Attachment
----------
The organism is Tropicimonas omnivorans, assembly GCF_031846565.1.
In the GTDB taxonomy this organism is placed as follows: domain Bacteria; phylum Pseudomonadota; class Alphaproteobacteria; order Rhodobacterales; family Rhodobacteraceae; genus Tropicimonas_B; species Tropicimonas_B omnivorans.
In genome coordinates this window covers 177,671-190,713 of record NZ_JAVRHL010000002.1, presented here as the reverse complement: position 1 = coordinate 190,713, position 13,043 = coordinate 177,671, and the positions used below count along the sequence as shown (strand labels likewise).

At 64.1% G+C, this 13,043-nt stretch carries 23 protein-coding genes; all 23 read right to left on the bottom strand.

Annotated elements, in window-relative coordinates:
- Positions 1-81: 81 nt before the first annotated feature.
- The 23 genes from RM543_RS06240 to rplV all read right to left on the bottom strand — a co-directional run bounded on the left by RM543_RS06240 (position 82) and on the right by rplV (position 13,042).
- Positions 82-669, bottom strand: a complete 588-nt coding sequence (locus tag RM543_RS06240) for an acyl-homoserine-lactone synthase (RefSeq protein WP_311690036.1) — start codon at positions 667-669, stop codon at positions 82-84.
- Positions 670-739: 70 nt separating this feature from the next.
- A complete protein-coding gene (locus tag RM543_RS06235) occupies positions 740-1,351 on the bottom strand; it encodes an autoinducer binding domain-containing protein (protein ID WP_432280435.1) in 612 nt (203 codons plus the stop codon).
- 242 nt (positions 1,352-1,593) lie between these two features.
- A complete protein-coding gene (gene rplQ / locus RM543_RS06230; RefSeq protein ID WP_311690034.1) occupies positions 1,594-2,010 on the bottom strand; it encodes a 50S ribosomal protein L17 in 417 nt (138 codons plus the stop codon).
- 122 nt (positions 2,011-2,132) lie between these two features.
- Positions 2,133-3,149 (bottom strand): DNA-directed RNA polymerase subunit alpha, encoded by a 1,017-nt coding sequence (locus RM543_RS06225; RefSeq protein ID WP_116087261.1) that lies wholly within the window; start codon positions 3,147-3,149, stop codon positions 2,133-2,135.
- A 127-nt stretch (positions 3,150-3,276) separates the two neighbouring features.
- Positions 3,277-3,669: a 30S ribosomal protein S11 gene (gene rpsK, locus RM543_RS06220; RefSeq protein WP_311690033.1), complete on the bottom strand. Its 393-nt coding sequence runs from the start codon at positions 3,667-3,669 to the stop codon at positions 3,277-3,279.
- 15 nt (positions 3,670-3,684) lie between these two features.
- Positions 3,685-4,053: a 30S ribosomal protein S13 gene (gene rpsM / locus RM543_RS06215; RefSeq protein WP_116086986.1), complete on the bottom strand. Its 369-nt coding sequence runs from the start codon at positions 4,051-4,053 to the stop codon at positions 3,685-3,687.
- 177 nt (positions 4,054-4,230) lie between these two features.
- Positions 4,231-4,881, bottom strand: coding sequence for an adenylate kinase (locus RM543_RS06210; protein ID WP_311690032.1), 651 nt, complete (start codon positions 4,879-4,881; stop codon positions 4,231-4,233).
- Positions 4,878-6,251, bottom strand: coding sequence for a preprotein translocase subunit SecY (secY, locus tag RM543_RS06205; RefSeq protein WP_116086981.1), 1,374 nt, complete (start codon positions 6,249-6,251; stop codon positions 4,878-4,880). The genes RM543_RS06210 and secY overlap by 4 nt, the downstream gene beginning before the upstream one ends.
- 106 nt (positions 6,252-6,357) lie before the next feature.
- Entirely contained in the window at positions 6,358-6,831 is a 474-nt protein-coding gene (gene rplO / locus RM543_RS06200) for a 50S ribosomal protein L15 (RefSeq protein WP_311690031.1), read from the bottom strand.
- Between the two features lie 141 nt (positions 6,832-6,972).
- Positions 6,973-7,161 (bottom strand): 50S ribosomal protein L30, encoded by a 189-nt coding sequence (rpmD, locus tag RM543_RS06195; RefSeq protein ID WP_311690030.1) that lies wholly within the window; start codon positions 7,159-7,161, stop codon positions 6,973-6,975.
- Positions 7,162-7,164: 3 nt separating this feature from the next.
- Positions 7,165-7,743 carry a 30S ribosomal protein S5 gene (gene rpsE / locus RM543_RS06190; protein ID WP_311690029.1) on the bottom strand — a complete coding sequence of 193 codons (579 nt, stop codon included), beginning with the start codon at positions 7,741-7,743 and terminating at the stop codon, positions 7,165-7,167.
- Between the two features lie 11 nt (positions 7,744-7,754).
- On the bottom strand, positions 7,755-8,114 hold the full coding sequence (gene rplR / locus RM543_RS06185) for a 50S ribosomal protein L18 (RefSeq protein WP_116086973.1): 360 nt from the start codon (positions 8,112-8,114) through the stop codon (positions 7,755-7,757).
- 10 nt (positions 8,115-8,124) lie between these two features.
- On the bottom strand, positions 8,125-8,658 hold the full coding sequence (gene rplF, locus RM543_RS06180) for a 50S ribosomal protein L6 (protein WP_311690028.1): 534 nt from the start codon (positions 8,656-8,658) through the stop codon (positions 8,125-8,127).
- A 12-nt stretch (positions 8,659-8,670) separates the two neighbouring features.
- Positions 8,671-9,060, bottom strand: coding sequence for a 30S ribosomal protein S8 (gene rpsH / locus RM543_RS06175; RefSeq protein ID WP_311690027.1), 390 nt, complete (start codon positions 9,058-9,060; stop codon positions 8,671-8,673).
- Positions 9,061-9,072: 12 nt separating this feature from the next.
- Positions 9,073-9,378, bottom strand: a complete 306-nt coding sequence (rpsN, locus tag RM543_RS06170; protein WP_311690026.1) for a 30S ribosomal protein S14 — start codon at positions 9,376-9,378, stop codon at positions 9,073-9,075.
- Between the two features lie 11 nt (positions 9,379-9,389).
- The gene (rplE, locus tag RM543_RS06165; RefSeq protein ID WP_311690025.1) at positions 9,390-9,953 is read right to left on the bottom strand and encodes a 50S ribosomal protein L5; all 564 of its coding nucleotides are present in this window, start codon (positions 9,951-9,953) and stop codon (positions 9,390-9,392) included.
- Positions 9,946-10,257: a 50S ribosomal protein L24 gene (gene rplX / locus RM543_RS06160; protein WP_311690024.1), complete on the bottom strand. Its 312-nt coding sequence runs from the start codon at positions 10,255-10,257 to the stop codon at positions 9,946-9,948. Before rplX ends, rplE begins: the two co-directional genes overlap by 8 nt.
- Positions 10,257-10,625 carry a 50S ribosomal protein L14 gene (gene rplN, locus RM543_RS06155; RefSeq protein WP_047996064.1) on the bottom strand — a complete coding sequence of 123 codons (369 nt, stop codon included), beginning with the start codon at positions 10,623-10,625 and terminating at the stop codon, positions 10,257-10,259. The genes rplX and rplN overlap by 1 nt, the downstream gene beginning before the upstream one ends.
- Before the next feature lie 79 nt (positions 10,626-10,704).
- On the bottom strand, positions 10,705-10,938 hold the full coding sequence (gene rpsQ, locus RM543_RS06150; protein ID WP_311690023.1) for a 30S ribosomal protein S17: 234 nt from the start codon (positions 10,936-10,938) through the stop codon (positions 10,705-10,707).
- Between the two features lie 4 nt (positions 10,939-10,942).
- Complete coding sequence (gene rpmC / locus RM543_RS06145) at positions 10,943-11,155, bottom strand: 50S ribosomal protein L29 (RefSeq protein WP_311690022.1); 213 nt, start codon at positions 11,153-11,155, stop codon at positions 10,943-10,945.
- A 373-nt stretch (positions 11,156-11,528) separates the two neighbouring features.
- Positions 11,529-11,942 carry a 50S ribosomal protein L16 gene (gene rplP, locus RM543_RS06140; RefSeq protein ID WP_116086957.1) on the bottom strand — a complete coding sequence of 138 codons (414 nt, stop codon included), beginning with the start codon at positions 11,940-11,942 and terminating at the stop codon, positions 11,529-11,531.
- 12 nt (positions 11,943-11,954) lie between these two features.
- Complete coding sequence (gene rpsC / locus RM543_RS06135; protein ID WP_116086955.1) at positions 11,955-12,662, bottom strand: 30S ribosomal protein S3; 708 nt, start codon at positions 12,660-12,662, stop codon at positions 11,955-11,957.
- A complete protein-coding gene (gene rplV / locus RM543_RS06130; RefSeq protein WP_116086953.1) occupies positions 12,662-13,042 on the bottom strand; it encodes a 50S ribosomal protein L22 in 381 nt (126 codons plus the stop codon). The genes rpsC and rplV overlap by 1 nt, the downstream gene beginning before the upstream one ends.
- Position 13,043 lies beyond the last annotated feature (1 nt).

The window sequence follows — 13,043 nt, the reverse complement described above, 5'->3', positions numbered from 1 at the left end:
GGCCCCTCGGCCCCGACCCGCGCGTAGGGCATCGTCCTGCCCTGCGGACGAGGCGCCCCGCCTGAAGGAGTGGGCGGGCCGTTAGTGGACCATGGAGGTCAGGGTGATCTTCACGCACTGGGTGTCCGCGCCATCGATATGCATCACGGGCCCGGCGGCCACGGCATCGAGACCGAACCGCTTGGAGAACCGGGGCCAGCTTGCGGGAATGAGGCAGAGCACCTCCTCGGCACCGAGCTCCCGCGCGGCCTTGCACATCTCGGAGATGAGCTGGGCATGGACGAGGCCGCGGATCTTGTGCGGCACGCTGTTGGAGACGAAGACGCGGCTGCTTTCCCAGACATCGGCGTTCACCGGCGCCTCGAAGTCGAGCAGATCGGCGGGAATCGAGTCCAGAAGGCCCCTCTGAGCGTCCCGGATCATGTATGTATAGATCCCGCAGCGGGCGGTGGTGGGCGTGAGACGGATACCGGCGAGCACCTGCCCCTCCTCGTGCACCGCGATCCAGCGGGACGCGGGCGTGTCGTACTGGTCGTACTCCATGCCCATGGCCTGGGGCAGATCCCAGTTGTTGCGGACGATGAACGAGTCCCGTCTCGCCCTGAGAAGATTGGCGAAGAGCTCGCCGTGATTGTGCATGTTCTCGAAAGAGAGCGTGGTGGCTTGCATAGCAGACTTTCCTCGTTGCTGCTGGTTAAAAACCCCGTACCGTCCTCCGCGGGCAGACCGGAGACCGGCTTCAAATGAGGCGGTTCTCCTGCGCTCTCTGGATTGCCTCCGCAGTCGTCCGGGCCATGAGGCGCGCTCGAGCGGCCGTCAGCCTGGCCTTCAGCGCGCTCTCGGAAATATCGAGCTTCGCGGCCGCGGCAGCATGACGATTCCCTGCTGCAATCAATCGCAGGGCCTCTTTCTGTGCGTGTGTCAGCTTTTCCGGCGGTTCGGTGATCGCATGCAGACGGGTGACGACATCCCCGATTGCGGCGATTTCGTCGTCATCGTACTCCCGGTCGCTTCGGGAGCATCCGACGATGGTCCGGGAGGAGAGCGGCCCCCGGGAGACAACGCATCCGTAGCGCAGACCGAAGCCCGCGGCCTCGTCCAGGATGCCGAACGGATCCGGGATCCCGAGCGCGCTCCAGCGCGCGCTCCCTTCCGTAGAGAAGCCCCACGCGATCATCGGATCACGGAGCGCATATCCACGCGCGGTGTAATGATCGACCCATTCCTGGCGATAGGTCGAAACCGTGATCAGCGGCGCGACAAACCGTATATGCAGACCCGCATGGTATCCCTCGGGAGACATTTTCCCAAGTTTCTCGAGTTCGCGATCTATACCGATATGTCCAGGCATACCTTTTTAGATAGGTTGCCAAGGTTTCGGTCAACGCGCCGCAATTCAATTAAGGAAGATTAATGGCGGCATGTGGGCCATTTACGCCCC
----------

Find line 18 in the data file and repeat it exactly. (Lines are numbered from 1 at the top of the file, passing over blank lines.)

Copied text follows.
- Positions 3,685-4,053: a 30S ribosomal protein S13 gene (gene rpsM / locus RM543_RS06215; RefSeq protein WP_116086986.1), complete on the bottom strand. Its 369-nt coding sequence runs from the start codon at positions 4,051-4,053 to the stop codon at positions 3,685-3,687.